Incompetence or corruption at Stockton Unified; It's got to be one or the other
Grand Jury report paints dim picture of SUSD's financial situation
Ruinous financial decisions by sketchy school officials are steering Stockton’s largest school district towards insolvency, the San Joaquin County Grand Jury reported last week.
Here’s what the Grand Jury did not say: many actions by leaders in Stockton Unified School District raise suspicions of corruption. It is no secret the FBI is investigating.
“With deficits approaching $30 million per year by fiscal year 2024-2025, the financial forecast for Stockton Unified School District is dire,” the Grand Jury concluded in a scathing 46-page report.
This crisis is all the harder to understand as in recent years the district has been awash in hundreds of millions in federal rescue dollars – though where that money went is unclear.
Incompetence, suspicious dealings, missing records, and the looming financial train wreck – it’s a fishy smelling fiasco.
The Grand Jury report blandly mentions district leaders “not adhering to policies and procedures regarding financial transactions.” In fact, leaders show alarming fiscal irresponsibility and disregard for rules.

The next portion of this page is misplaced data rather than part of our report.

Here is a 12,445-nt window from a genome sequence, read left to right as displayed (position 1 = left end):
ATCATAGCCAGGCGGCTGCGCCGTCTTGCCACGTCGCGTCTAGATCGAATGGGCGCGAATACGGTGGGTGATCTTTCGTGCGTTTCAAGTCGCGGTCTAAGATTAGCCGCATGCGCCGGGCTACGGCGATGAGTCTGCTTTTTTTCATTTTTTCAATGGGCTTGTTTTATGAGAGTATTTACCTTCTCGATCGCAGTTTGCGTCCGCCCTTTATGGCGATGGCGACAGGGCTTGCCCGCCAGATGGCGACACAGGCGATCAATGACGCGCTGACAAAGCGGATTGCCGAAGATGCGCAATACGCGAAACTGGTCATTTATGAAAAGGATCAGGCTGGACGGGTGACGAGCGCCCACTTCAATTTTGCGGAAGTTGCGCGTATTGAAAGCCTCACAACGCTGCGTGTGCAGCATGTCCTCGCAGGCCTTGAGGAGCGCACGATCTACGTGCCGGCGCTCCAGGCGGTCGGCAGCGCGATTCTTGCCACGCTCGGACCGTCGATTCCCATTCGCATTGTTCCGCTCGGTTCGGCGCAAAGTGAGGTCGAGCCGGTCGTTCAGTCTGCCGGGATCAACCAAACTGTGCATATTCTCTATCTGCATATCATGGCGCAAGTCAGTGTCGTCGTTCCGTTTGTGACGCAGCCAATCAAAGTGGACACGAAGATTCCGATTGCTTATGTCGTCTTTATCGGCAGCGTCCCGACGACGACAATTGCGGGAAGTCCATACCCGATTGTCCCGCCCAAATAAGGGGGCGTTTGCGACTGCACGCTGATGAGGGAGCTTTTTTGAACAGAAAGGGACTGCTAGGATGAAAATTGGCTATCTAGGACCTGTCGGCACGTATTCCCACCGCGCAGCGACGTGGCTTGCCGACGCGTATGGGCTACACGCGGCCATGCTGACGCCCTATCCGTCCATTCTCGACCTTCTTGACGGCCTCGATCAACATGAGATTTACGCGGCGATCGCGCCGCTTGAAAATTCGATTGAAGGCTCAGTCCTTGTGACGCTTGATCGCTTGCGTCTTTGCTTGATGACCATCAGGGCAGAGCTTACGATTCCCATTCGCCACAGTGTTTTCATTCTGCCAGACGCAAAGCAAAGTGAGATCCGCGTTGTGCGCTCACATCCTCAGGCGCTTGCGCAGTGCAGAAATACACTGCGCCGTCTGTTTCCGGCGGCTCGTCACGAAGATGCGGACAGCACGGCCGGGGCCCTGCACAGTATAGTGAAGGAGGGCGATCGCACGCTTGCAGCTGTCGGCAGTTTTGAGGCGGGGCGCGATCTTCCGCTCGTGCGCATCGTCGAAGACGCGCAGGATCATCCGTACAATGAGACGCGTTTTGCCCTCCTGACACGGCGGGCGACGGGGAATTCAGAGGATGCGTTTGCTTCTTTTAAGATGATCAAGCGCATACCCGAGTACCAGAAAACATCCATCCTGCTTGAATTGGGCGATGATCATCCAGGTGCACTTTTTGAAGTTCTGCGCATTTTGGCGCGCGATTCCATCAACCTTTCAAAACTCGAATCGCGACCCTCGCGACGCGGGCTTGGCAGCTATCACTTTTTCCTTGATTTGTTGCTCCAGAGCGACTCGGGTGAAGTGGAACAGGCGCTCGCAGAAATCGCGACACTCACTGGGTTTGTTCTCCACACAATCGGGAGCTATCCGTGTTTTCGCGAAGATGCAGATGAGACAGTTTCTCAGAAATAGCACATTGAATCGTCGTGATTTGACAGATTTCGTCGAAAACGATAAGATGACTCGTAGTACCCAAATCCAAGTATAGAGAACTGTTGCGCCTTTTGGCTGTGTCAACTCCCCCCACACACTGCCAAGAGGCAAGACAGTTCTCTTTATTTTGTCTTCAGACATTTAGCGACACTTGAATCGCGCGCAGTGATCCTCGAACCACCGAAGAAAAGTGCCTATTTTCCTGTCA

· The district is spending $26.3 million of federal rescue money a year on essentials such as salaries and benefits. Uncle Sam’s money is scheduled to dry up in 2025. The doomed practice of using one-time money for ongoing expenses helped bankrupt the City of Stockton.
· The dysfunctional Business Services Department, or BSD, which manages district finances (accounting, budgeting, payroll, etc.) is staffed by newbies who don’t know what they are doing and who lost track of millions of dollars, the Grand Jury reported.
The BSD “is not able to provide the data and accounting for key reports,” the report laments. Of the whopping $241 million in relief from Uncle Sam, “… the Grand Jury was unable to determine specifically how spending of relief money … was conducted.”
Even Trustee Angel Ann Flores, the lone board dissenter, has trouble obtaining financial information.
“We don’t get to see bank statements,” Flores said. “We only get to see the documents they provide us.”
· District leaders blow off oversight of “change orders” on construction projects, “leaving the Board and senior management unaware of overruns,” the report says. Of 31 contracts reviewed by an outside consultant, only one change order was taken to the Board of Trustees.
The upshot: millions in cost overruns. “For example, athletic facility projects at Franklin High School had an overrun of approximately $6 million. No change order was submitted to the Board …”
· Grants can amount to free money. But Stockton Unified disbanded its Grant Development Office in 2021. Now no single department or individual is in charge and the district is missing out on millions in grants, causing “unnecessary spending from the general fund.”
Incompetence may not be the only story here. The San Joaquin County District Attorney’s Office and the FBI have been questioning Stockton Unified’s leaders and whistleblowers for weeks.